‘Hubbl and Andy’ star in Foxtel tech’s launch campaign

Mediaweek understands JOY, the creative agency behind the campaign, worked on the launch on a project basis.

Hubbl brand ambassadors Hamish Blake and Andy Lee – presented as ‘Hubbl and Andy’ – are the stars of the TV technology’s national advertising campaign, launching today. 

Mediaweek understands JOY, the creative agency behind the campaign, worked on the launch on a project basis. JOY will remain on Foxtel’s agency roster moving forward, but it is not Foxtel’s agency of record; the business will continue to use its in-house team, Fox Creative.

The hero 30 second TVC is supported by a number of 15 second spots. The films feature Hamish dressed as Hubbl spruiking its features – single view, stack and save, and watch list – and are soundtracked by a version of LMFAO’s Party Rock Anthem that substitutes the lyrics “everyday I’m shufflin'” with “everybody Hubbln'”.


“Hamish and Andy are the ultimate brand ambassadors bringing authenticity and likeability to the brand and elevating the creative with their unique tone and comedic delivery,” said Hubbl’s executive director Dani Simpson.

“Hamish as a life-size Hubbl dancing to ‘Everybody’s Hubbl’n’ gets me laughing every time and we think it will help push Hubbl into the vernacular as a simplified TV and streaming experience.”

The small device plugs into any compatible TV and unites free-to-air TV, streaming services, and internet in one interface. Its sale date and launch of the national campaign coincides with the first weekend of the AFL season, and a week after the NRL season began in Las Vegas.

The campaign was teased at Hubbl’s launch event in Sydney – attended by top brass including News Corp CEO Robert Thomson – at the end of February. Hubbl said the campaign strategy was informed by “extensive consumer research”, which uncovered Australians’ streaming frustrations. 

The TVCs are supported by placements across OOH, digital, cinema, and audio. The launch will focus on awareness and driving people in-store and online to purchase the device at its introductory price of $99.

“Hubbl is a piece of tech that belongs in every home, so we opted for a duo most Australians know and love,” explained JOY principal Andrew Wynne.

“As talent, Hubbl and Andy bring the many features and benefits of the system to life in simple, connective ways. They are great at showing how the technology solves real-life entertainment problems and frustrations, quickly and easily; making it all feel as fun and entertaining as it should be.”

Future creative executions will focus on the features and benefits of Hubbl Glass – Hubbl’s TV with a built-in sound bar that requires just an internet connection and power cord. JOY was joined by media agency Mindshare on the campaign.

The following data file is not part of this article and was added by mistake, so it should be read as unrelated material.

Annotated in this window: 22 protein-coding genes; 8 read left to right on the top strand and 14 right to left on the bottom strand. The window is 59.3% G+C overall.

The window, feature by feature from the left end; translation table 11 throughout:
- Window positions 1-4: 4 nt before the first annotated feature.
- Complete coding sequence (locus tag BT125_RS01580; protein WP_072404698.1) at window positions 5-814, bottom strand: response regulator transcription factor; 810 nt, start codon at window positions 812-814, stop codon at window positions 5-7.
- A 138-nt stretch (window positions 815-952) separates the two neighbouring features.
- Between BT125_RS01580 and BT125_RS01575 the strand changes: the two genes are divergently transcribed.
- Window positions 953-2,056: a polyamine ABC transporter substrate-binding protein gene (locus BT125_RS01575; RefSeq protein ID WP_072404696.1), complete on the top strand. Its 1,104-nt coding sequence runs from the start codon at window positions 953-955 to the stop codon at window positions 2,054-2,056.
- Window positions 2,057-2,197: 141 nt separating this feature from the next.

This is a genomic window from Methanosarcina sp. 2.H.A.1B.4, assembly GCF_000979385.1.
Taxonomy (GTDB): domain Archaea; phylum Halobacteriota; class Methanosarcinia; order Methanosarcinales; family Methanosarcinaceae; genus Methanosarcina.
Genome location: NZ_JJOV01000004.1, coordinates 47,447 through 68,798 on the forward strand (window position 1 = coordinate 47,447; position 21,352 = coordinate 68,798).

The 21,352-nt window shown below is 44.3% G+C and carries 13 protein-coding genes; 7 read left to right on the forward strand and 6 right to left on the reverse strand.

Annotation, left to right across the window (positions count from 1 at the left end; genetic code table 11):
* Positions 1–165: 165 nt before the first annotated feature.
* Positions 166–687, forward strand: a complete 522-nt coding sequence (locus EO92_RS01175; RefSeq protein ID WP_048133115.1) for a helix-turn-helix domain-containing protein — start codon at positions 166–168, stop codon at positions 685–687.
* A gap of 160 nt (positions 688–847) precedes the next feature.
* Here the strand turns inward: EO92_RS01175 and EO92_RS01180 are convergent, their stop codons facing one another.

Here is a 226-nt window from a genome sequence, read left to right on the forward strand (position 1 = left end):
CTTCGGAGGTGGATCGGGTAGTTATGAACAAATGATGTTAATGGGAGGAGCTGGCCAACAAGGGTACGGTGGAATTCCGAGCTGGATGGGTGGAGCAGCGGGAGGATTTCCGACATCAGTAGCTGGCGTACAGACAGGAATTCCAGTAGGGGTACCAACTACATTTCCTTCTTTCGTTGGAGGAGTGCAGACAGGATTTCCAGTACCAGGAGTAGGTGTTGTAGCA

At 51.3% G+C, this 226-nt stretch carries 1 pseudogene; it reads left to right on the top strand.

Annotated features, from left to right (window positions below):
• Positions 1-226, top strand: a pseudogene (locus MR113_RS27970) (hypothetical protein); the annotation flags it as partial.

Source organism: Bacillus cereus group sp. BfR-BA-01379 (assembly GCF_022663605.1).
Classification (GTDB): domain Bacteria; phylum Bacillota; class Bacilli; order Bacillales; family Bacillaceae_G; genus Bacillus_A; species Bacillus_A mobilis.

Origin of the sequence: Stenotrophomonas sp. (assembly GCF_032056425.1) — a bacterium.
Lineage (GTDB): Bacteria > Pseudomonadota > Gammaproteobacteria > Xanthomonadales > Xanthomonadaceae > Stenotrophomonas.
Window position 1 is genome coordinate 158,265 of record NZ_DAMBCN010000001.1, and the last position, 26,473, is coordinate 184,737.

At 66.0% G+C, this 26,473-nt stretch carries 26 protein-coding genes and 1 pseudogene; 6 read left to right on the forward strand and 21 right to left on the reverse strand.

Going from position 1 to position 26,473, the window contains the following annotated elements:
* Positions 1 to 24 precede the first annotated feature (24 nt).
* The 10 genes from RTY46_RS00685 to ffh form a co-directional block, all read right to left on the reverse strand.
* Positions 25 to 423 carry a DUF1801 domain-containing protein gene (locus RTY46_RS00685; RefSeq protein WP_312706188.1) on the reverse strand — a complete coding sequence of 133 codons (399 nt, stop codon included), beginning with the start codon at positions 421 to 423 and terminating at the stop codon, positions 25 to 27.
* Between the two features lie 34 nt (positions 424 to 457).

“The opportunity to launch such an innovative product to market and define the strategy from the start has been an incredible journey, and one that we are extremely proud to be part of,” Mindshare managing partner Linda Tyson said.

“We are excited to see our unmissable multimedia campaign come to life, and look forward to the success of this transformative technology.”

After the official launch event on 21 February, Foxtel Group CEO Patrick Delany told Mediaweek that the business hopes BINGE and Kayo, along with other streaming partners – including Netflix, Disney+, Prime Video – enjoy “lower churn and more acquisition” thanks to Hubbl.

“That happens by being next to someone who might have a hit show that month or week that maybe we don’t,” he said.

“The research indicates this will create a far better user experience which gives more value to the apps.

“Price is another discussion. The research is very good [on us being able to] generate more sales and retain more customers.”


Delany denied Foxtel had to open up BINGE and Kayo to competitor streamers, but wouldn’t be drawn on the deals; “I won’t go into the commercial terms.”

“The thing that everyone has in common is that they want to be with Kayo. Kayo has an extraordinary load of live sports. There is nothing like it anywhere in the world. To be positioned in the same place as Kayo and to be billed in the same place all the partners see as a real positive.”


Delany has also used Hubbl’s launch to argue against certain apps possibly appearing higher than others in search results or on home screens should proposed prominence laws be passed. In the same week he hosted the Hubbl’s harbourside launch event in Sydney, he travelled to Canberra to convince senators that “easy access to the free to air services through our devices, like the iQ and Hubbl, is already happening.”

“Prominence should be about free to air options being easily available without interfering with consumer choice and convenience,” he said. “We believe customers are entitled to control their own connected TVs in the way they choose. Any proposal to alter search results and app placement to favour free-to-air services undermines customers’ right to choose.”

Hubbl’s proposition includes: watching free-to-air TV with or without an aerial (plug and play), all streaming subscriptions in a single view (single view), saving money the more streaming subscriptions you move over to Hubbl (stack and save), one interface (fusion), the ability to search across apps and TV channels over voice or text, personalised watch lists, and a ‘continue watching’ list that spans all apps and free-to-air TV.

Marketing: Hubbl
Creative: JOY
Production: Fox Creative, Scoundrel
Media: Mindshare and Foxtel Group Media Team

See also:

Hubbl: The CEO interview – Patrick Delany on why you need this streaming device

As BBC takes control of BritBox International, will the service soon be added to Hubbl?

“Real competition” or “overkill”? Media buyers weigh in on Hubbl

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